5- Men on Strike: Why Men are Boycotting Marriage, Fatherhood, and the American Dream – and Why it Matters by Helen Smith

Smith offers a useful contribution to the gender-equality debate. Society has become anti-male. Feminists have created it. Men are sensing the backlash and are consciously and unconsciously going “on strike.” They are dropping out of college, leaving the workforce and avoiding marriage and fatherhood at alarming rates. The trend is so pronounced that a number of books have been written about this “man-child” phenomenon, concluding that men have taken a vacation from responsibility simply because they can. But why should men participate in a system that seems to be increasingly stacked against them? As Men on Strike demonstrates, men aren’t dropping out because they are stuck in arrested development. They are instead acting rationally in response to the lack of incentives society offers them to be responsible fathers, husbands and providers. In addition, men are going on strike, either consciously or unconsciously, because they do not want to be injured by the myriad of laws, attitudes and hostility against them for the crime of happening to be male in the twenty-first century. Men are starting to fight back against the backlash. Men on Strike explains their battle cry.

6- Men or Women: Who are the Victims? by David G. Green , Erin Pizzey , J.R. Shackleton , Peter Urwin 

Throughout history there have always been groups seeking to turn the powers of government to their own advantage. Today, one frequently employed strategy is to claim victim status for members of a group, and then insist on “rights” to be guaranteed by the state. However these “rights” are better understood as legally sanctioned privileges which have more in common with the preferments awarded by pre-democracy monarchs to their favourites. The contributors to this book ask if women are really “victims” of a male conspiracy in the workplace and the home, as some feminist critics have claimed. Erin Pizzey, the founder of the first refuge for women and children who were victims of domestic violence, describes the way in which her standing in the international feminist movement declined when she began to point out that men, as well as women, can be victims of such violence.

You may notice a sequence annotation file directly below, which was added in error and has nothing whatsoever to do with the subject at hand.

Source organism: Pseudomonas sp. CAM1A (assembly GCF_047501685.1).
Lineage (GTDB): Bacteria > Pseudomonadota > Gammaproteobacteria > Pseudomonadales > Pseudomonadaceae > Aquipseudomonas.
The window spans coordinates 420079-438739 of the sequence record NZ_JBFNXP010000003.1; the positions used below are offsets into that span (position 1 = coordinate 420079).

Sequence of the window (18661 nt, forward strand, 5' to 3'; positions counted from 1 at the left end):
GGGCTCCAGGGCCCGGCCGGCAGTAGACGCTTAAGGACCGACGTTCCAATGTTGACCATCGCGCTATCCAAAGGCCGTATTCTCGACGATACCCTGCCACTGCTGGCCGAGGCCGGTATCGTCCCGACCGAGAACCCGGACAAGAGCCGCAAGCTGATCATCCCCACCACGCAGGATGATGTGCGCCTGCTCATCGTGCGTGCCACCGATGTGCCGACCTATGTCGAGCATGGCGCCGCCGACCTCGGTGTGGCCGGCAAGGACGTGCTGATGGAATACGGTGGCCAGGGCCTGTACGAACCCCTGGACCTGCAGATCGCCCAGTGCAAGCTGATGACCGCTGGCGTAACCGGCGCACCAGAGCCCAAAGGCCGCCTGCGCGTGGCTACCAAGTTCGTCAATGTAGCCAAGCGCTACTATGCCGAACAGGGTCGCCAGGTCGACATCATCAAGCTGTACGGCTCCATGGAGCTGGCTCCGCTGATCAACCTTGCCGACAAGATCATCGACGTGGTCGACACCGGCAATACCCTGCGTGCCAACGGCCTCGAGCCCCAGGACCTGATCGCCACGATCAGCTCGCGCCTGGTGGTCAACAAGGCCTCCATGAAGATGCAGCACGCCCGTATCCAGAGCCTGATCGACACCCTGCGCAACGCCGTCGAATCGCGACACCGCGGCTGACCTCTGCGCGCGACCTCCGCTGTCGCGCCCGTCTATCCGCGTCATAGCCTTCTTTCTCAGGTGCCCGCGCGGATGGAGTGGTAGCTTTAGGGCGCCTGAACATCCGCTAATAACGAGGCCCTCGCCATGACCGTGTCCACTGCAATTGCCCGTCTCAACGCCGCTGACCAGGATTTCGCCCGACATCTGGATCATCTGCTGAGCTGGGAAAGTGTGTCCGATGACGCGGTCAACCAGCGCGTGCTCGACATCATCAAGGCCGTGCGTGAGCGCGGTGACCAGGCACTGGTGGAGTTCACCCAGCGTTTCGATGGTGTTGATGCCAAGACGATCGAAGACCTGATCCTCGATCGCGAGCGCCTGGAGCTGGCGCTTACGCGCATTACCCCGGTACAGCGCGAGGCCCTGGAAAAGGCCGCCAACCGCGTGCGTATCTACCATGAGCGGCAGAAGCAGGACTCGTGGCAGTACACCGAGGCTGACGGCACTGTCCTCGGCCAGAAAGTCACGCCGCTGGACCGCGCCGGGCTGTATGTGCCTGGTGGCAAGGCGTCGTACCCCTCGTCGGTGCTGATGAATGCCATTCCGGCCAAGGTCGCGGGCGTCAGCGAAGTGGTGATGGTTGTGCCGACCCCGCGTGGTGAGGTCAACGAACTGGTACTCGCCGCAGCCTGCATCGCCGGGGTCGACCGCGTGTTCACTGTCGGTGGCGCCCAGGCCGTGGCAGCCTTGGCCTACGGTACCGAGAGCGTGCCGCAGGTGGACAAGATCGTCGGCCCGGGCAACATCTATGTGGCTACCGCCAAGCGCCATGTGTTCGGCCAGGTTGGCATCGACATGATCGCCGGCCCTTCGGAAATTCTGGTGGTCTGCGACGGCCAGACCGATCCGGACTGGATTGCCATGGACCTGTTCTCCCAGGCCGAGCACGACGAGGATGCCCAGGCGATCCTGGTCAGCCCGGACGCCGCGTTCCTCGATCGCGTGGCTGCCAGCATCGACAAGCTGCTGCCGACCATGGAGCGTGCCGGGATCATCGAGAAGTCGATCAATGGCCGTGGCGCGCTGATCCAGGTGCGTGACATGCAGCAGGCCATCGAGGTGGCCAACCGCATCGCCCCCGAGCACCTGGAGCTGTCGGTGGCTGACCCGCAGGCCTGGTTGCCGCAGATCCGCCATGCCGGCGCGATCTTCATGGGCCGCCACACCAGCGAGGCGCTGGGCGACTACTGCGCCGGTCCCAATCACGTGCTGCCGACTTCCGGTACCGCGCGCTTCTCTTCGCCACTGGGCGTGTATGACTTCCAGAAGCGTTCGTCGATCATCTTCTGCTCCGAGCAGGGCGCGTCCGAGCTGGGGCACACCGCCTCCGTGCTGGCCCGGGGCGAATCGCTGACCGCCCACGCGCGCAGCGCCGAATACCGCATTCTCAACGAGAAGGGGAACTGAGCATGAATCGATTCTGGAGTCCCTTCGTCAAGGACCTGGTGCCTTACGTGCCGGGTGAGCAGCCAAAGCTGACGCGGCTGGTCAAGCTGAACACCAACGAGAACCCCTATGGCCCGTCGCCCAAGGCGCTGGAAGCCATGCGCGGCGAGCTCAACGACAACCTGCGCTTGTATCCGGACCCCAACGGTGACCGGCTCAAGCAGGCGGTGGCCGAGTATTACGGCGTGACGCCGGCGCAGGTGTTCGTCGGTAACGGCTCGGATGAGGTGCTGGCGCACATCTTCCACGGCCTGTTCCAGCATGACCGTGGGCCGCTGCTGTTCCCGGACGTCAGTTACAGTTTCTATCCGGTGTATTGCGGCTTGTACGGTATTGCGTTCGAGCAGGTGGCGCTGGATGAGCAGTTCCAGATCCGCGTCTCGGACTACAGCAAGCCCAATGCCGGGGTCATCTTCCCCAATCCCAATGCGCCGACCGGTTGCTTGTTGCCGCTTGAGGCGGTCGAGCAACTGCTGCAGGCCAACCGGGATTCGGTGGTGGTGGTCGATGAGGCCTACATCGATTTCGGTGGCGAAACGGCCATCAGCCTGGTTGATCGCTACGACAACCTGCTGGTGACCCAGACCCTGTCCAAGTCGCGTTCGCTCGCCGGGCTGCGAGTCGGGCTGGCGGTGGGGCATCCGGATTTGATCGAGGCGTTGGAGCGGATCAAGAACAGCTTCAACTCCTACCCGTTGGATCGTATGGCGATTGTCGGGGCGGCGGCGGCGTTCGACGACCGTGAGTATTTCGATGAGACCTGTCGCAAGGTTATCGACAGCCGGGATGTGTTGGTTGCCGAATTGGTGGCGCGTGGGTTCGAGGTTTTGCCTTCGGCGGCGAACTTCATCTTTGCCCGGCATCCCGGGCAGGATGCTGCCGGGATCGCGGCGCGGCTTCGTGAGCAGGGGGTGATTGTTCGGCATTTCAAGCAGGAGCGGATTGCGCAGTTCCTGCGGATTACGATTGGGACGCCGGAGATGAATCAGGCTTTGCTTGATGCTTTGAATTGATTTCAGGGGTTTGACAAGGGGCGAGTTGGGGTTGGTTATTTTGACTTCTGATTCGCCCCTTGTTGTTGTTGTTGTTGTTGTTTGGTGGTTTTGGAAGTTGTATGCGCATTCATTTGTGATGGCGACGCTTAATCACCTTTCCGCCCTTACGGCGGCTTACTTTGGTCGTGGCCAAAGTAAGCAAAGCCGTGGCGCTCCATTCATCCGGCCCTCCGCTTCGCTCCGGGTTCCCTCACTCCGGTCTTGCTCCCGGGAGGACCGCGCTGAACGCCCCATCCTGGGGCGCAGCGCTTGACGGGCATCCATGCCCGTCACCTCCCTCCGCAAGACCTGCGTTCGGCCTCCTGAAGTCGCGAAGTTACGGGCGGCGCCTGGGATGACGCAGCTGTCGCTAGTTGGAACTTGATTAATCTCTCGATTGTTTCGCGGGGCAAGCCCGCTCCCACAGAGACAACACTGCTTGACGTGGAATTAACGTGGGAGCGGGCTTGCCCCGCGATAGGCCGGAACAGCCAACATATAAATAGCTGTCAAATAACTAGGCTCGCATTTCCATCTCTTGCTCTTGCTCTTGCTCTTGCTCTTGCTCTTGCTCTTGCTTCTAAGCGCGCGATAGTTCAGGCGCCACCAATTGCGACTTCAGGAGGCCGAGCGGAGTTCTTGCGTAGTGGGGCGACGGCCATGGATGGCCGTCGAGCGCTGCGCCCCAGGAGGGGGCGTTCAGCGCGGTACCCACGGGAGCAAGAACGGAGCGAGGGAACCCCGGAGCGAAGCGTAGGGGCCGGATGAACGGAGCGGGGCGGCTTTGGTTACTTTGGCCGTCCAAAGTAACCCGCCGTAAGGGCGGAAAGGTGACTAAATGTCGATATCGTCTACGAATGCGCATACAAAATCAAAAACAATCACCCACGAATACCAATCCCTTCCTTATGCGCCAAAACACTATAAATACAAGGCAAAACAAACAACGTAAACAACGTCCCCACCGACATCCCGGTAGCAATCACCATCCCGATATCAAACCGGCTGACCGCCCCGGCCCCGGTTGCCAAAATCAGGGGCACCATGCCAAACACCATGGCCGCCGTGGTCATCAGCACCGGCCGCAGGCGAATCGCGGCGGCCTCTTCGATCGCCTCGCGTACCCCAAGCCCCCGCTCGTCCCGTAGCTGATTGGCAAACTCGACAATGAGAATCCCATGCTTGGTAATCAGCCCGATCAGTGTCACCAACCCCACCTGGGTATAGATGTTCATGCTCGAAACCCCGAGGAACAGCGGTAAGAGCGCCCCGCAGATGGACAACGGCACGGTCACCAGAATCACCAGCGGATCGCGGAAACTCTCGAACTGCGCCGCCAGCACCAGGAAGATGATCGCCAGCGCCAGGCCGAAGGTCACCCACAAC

7- No votes for women by Susan Goodier

No Votes for Women explores the complicated history of the anti-suffrage movement in New York State by delving into the stories of women who opposed the expansion of voting rights to women. Susan Goodier finds that conservative women who fought against suffrage encouraged women to retain their distinctive feminine identities as protectors of their homes and families, a role they felt was threatened by the imposition of masculine political responsibilities. Anti-feminists admire these women for not only fighting for what they thought was right (and really only when forced to do so by the suffragists), but for also putting the fight aside for patriotic service when WWI began.  

8- Feminist fantasies by Phyllis Schlafly

No assault has been more ferocious than feminism’s forty-year war against women. And no battlefield leader has been more courageous than Phyllis Schlafly. In a new book of dispatches from the front, feminism’s most potent foe exposes the delusions and hypocrisy behind a movement that has cheated millions of women out of their happiness, health, and security.

Phyllis Schlafly was one of the first to recognize that feminism-like other destructive ideologies-is at odds with human nature. So as the rest of the intellectual elite fell compliantly into line, she took up the fight for the right to be a woman. Feminist Fantasies is the inspiring story of that fight.